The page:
Latzka is a graduate student in the Vander Zanden Lab at the CFL, studying the patterns of aquatic invasion across various landscapes and lake types in order to better classify lakes vulnerable to aquatic invasive species. This is Latzka’s third summer on Sparkling Lake, in which he and his students are studying the invasive Rusty Crayfish. “What we are looking at is the interaction between fish, crayfish, and habitat,” explains Latzka. “We want to see how invasion is affected by fish predators.”
Alex Latzka shows off an especially large virilis (or native) crayfish.

This research is coming in on the heels of a massive rusty crayfish removal effort by the CFL from 2001-2008. While the removal was extremely successful in significantly reducing the rusty population, there still remains remnant populations. Latzka’s team is now monitoring if the lake can either return to a pre-invasion state, or at least keep the rusty population in check.
As the number of aquatic invasive species grows in Wisconsin Lakes, more management strategies are being devised to either prevent or eradicate invasives. But in order to allocate the most effective and affordable strategies, Latzka is setting out to classify the most vulnerable lakes in order to help the DNR and Lake Associations delegate appropriate resources where needed.

All summer long, Trout Lake Station outreach assistant, Ali Branscombe will be bringing you stories from the field. Join Ali as she follows researchers slogging through wetlands, boarding boats, and wrangling fish – all to bring you Limnology in Action.

12 thoughts on “Limnology in Action: Taking Crayfish for a Walk”

  1. This article brings to surface several questions I’ve had for years on invasive species.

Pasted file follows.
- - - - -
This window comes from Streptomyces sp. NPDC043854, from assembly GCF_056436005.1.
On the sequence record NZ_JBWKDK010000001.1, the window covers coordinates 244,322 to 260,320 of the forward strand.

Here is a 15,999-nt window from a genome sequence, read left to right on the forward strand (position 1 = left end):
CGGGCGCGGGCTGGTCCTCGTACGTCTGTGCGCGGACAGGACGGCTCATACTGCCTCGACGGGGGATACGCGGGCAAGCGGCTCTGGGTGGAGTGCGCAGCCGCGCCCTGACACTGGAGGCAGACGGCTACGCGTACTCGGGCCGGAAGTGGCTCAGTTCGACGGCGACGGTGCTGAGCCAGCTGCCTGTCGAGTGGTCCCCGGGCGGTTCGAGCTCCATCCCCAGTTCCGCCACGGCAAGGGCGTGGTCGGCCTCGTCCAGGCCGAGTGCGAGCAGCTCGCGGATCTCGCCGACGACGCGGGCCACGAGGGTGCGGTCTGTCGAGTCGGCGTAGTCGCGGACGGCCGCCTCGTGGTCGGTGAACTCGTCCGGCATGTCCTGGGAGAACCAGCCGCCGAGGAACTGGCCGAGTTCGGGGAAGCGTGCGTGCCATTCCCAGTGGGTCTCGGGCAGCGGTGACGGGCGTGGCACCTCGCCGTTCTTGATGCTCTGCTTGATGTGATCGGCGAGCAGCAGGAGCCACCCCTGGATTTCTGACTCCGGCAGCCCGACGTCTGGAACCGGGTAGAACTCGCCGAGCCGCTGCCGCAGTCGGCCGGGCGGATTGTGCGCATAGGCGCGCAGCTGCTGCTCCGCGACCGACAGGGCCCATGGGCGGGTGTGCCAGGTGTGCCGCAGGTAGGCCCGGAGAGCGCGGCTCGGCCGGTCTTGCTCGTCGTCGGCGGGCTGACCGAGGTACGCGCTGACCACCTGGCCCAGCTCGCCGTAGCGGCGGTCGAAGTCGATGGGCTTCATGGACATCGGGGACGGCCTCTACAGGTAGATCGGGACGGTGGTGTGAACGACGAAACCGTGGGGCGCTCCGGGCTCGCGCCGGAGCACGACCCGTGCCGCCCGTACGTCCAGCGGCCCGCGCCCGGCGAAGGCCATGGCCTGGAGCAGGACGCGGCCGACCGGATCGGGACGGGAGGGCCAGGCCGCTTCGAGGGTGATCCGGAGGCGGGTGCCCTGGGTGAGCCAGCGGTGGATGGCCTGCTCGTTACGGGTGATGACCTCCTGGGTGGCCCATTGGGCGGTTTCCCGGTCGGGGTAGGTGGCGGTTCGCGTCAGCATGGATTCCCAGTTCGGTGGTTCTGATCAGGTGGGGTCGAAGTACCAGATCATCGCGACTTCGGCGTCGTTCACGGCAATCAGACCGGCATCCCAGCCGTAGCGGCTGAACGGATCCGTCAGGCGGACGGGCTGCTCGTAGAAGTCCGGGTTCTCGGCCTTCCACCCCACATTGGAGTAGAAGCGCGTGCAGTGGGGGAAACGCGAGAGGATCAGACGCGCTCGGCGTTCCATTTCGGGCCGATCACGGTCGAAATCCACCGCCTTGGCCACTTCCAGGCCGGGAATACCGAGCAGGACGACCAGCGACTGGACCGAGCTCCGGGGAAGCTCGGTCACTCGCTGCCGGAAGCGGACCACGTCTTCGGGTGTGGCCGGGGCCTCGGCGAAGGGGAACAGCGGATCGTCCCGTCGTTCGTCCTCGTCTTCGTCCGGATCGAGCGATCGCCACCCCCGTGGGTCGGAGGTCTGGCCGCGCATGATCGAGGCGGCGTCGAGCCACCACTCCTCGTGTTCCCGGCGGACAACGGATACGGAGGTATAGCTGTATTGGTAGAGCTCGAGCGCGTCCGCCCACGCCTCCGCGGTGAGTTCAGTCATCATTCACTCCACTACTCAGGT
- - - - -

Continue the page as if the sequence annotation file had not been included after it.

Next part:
1) When does an invasive species become a native species? Does it ever become re-classified as a native species? That is, at some point, the invasive species is no longer “invading” and certainly comes to equilibrium with other species in a lake, although it may still be a nuisance (like eurasion watermilfoil).
    2) Would one consider a musky as invasive in most Wisconsin lakes? They do not reproduce naturally and must be stocked, so does this make them an invasive?
    3) Are all invasive species harmful to an ecosystem by definition? What if the invasive cannot survive more than temporarily in the ecosystem?
    Thanks for the interesting article!

    1. Hi Mark,
      All good questions. Regarding the definition of invasives, generally, by definition, they are harmful to (or just so exceptionally good at reproducing that they out-compete) native species. However, for every invasive species, there are dozens more non-native or “exotic” species (plants and animals not natively from that ecosystem) that have a negligible impact on their new place of recidence.
      For example, there are 186 or so known non-native species in the Great Lakes. Of those only a handful (lampreys, quagga mussels, gobies, etc.) have had noticeable negative impacts.
      The CFL’s Jake Vander Zanden is an expert in this field and he’s done some work showing that invasive species distribution isn’t all that different than native species distribution – meaning that yes, they explode in some habitats but simply co-exist in others. Anyway, it’s a very good question and, as of right now, while there is no move to “naturalize” exotic species, most resource managers are only concerned about taking on those species that produce demonstrable negative impacts.